While it’s nice to talk about the benefits of a growth mindset, learning a new practice is challenging and the lack of immediate, measurable progress can be discouraging. Forgive yourself, and be generous with others — try to focus on the effort being put in and the valuable insights you’re learning from that effort, rather than the lack of immediate results.
When it comes to developing a growth mindset, the very word ‘growth’ can help you cultivate a growth mindset.
W: Working the Controllable
- Develop goals even in the dark times: Firstly, Is your goal to survive this pandemic or is your goal to thrive during this period of immense change? The answer to that question is heavily dependent on your mindset. Are you solely thinking about getting back to ‘normal’? That means hunkering down and waiting out this period of isolation. This is the ‘survive mentality’ and through it we fail to see the opportunity to emerge better and more capable than before. Our mindset is seeing this time as a threat to our way of life and our future selves. Take this time to create clear, realistic goals based on your passion and purpose. And be sure to give yourself enough time to conquer them thoroughly.
- Guided self-reflection: Self-reflection allows you to take a step back and gain perspective on your own journey, what is that you can still improve. It allows you to process and achieve clarity on things. Cultivate self-acceptance and self-approval. Learn to trust yourself.
Amidst self reflection it’s also important to become self aware. Start to pay attention to the words you speak , even the words in your mind. If your words are self-downing or self-defeating, the results may be also . So watch yourself. Listen to what you are saying and thinking. Censor yourself and become your own guide. Replace negative thoughts with more positive ones to build a growth mindset.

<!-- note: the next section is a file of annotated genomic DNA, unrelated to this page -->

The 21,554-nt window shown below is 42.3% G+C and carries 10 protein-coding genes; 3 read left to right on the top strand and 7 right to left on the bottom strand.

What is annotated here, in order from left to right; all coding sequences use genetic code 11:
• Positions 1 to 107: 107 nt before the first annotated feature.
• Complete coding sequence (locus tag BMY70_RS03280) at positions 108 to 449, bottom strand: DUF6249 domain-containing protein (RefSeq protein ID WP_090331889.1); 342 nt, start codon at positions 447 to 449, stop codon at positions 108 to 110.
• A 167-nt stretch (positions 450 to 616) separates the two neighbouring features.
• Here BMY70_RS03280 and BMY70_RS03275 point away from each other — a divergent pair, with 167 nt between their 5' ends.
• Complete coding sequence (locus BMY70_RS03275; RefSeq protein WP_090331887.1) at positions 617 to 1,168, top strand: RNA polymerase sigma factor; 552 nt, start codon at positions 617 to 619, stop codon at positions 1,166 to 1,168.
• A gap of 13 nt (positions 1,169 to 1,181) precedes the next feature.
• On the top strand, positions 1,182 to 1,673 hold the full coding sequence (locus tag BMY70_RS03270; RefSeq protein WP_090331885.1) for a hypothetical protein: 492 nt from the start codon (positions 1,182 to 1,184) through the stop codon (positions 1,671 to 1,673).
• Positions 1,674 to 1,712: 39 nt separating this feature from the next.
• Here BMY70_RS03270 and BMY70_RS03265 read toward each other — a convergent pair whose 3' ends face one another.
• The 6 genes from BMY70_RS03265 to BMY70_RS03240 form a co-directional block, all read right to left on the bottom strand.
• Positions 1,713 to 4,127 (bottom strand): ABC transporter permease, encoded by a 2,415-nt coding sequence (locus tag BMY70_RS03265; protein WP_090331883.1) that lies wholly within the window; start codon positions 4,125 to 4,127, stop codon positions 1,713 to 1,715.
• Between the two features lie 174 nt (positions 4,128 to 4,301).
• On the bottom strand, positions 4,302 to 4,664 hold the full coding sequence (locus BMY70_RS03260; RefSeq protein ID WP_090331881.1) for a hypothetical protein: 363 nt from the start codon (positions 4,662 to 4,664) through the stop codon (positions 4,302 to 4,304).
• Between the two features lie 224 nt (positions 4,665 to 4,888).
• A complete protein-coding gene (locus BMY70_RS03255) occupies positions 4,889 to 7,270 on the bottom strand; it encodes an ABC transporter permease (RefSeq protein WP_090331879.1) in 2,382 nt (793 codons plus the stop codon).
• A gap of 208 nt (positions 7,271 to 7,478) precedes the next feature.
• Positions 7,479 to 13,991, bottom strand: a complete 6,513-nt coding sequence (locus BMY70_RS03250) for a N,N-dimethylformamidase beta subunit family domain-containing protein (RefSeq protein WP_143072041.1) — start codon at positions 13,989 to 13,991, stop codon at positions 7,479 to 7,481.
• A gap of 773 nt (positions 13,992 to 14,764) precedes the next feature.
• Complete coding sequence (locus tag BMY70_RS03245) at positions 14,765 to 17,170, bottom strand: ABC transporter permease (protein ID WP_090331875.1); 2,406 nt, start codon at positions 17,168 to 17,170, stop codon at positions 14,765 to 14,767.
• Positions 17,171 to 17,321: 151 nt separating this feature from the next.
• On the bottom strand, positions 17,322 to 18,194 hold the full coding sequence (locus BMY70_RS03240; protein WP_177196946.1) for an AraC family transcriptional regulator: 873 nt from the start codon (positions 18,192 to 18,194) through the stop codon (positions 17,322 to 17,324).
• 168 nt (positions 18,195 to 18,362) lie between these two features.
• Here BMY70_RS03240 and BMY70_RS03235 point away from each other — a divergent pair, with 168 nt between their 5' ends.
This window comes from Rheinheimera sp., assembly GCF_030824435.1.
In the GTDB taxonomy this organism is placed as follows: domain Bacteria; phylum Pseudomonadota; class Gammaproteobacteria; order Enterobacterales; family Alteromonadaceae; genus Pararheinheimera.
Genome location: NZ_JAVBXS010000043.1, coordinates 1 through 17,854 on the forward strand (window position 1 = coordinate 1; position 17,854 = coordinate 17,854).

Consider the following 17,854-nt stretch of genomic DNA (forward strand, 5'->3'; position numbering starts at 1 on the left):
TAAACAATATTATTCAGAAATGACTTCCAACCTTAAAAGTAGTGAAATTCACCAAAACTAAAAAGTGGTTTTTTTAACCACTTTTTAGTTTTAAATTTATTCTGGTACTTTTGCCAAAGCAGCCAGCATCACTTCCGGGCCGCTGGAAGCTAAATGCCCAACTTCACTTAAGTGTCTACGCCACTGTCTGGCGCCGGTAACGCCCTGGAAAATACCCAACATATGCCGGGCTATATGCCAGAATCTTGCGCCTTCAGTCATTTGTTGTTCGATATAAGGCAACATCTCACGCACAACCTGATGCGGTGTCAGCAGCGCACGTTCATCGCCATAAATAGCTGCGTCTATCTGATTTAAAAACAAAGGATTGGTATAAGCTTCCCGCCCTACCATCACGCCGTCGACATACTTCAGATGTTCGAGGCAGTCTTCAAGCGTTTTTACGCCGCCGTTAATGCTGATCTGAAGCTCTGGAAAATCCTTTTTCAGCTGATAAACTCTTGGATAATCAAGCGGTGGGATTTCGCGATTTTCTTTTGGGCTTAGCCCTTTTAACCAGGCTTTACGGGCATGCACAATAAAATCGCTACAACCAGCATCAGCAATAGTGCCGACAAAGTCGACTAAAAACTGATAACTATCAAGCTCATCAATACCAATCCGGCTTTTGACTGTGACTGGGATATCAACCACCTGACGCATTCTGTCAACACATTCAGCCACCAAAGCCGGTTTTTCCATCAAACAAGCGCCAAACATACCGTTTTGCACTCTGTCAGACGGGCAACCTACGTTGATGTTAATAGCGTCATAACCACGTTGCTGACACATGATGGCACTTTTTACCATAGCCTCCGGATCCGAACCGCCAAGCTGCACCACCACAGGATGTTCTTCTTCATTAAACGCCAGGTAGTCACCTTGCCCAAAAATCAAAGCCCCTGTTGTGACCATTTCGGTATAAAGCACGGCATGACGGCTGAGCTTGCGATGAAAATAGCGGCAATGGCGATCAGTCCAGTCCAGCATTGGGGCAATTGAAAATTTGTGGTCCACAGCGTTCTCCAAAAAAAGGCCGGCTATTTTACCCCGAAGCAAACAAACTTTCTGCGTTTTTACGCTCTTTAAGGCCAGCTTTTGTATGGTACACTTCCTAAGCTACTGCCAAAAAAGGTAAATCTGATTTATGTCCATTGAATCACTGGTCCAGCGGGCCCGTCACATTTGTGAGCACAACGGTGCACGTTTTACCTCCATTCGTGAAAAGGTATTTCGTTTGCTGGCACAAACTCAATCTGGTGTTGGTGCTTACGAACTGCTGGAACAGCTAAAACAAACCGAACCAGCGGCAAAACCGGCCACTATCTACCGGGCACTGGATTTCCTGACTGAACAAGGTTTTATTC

- Opportunities not threats: If you find yourself terrified in the face of a serious challenge, stop and reframe the situation in your mind. Consider your challenge as an “opportunity” thus slightly shifting your perspective to make it easier for you to engage. Each challenge or opportunity invites us into a new experience that is a sort of adventure. Remember, you are building an approach goal and not an avoidance goal while developing a growth mindset
- Working the controllable: At the moment we live in a world where there is abundance of uncertainty. At this point it becomes far more important to focus on elements we can control. By focusing on the things you can control, you keep your head in the game whilst ignoring the voice that says something can’t be done and find a positive solution.
- Thrive Mindset: As humans, we’re often inclined to feel threatened when we are surrounded by uncertainty and have no way of predicting what lies ahead. If you get stuck in a threat mindset, there’s no way for you – or your brain – to see the opportunity that can arise. You will get trapped in a narrow survival mentality. You need to train your mind to reframe threats as possibilities, and to use your current circumstances as a chance to thrive and grow.
- Cultivate Hardiness: Hardiness or grit is about sustained, consistent effort toward a goal even when we struggle, falter, or temporarily fail. It helps you ignore the voice that says something can’t be done and find a positive solution.
While the Covid-19 crisis presents a variety of new challenges, it also creates new opportunities for individuals to cultivate a more expansive growth mindset in themselves. Though it won’t be easy, the right mindset can help you to better coordinate, innovate, and own your own futures, making it possible not only to weather the crisis, but to come out of it stronger.
~ Authored by Varadayini Gorhe Sport Psychologist, Mind Your Fitness!
(Assisted by Triveni Kulkarni)